On tips for other students: “I would suggest engaging the community like I have with MICAH where I can organize with my peers for the betterment of the community but also forming relationships and having fun. #BlackJoy is important to me, too! We decompress by cooking, dancing, and exploring one another’s interests. I suggest finding community at your college, as well. Do not be afraid to reach out on social media or attend engagement events.”

Finding a way: Miller enjoys portrait photography but could not afford the equipment, so she co-founded the photography club at Rhodes so the school could provide the materials; working with peers, she co-founded a student-led intercollegiate youth action summit, N.O.I.S.E — Network of Organizers Igniting Student Empowerment.

A Black woman stands outside Memphis City Hall surrounded by large photos made by Tyre Nichols. Behind her stand seven other people.
Trinity Williams speaks at a rally calling for justice for Tyre Nichols on April 10 outside of Memphis City Hall. Photo by Andrea Morales for MLK50 

Trinity Williams, 19, New Orleans

Williams is studying health equity and Africana studies. She’s a community organizer with MICAH, where she works with the race and equity task force. She is also a Stand for Children fellow, where she learns the basic and best ways to organize.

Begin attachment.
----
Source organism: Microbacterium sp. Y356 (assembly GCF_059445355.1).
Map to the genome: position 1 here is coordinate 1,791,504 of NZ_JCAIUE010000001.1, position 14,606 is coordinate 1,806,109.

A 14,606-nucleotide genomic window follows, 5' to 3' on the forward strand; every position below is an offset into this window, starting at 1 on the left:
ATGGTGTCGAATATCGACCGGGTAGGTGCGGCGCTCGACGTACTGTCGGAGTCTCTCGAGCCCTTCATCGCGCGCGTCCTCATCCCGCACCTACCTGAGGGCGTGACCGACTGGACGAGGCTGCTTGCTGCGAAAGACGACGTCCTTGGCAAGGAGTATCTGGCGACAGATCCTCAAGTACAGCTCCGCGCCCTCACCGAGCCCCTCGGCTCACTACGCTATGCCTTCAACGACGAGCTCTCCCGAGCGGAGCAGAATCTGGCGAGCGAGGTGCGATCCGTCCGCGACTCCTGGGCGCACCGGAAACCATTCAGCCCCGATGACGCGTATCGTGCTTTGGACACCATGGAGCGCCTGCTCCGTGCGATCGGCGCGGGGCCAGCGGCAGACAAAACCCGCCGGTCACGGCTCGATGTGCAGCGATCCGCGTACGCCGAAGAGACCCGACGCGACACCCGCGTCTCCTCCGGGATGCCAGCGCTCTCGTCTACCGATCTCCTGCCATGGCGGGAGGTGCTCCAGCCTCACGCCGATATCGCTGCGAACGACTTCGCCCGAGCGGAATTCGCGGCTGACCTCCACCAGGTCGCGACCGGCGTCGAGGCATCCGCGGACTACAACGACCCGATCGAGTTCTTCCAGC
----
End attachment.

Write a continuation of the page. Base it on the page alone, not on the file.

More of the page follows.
On getting involved: “My mom is a United Methodist pastor, so I felt that I had to step up in some positions in my life. I lost a cousin to police brutality; we were both 17 when she passed away. We had both just gotten accepted to college when she lost her life due to police violence. In the wake of Tyre Nichols, the topic of police brutality hits close to home. I have gotten involved with MICAH, Stand for Children, BLM Memphis and Decarcerate Memphis.”

On organizing in Memphis: “It’s been a blessing to be able to continue the work. Memphis is a home away from home for me. I felt the gravity of learning the details behind Dr. King’s assassination, such as his work for sanitation workers’ rights in Memphis. I am learning the rich history of Memphis, such as the Memphis massacre and Ida B. Wells, and I feel as if the work we are doing is a continuation of the efforts of those that came before us.”

On the city’s history: “The youth community has inspired me, not only present-day but historical youth movements as well, such as SNCC, have inspired me. I really admired how college students were able to amplify their voices. We actually just founded a student led movement at Rhodes called N.O.I.S.E. We aim to amplify the voices around us and the voices of those closest to the experience. One person that I look up to from Memphis that has done just that is Wells, whose writing and reporting exposed lynchings and government attacks on Black lives.”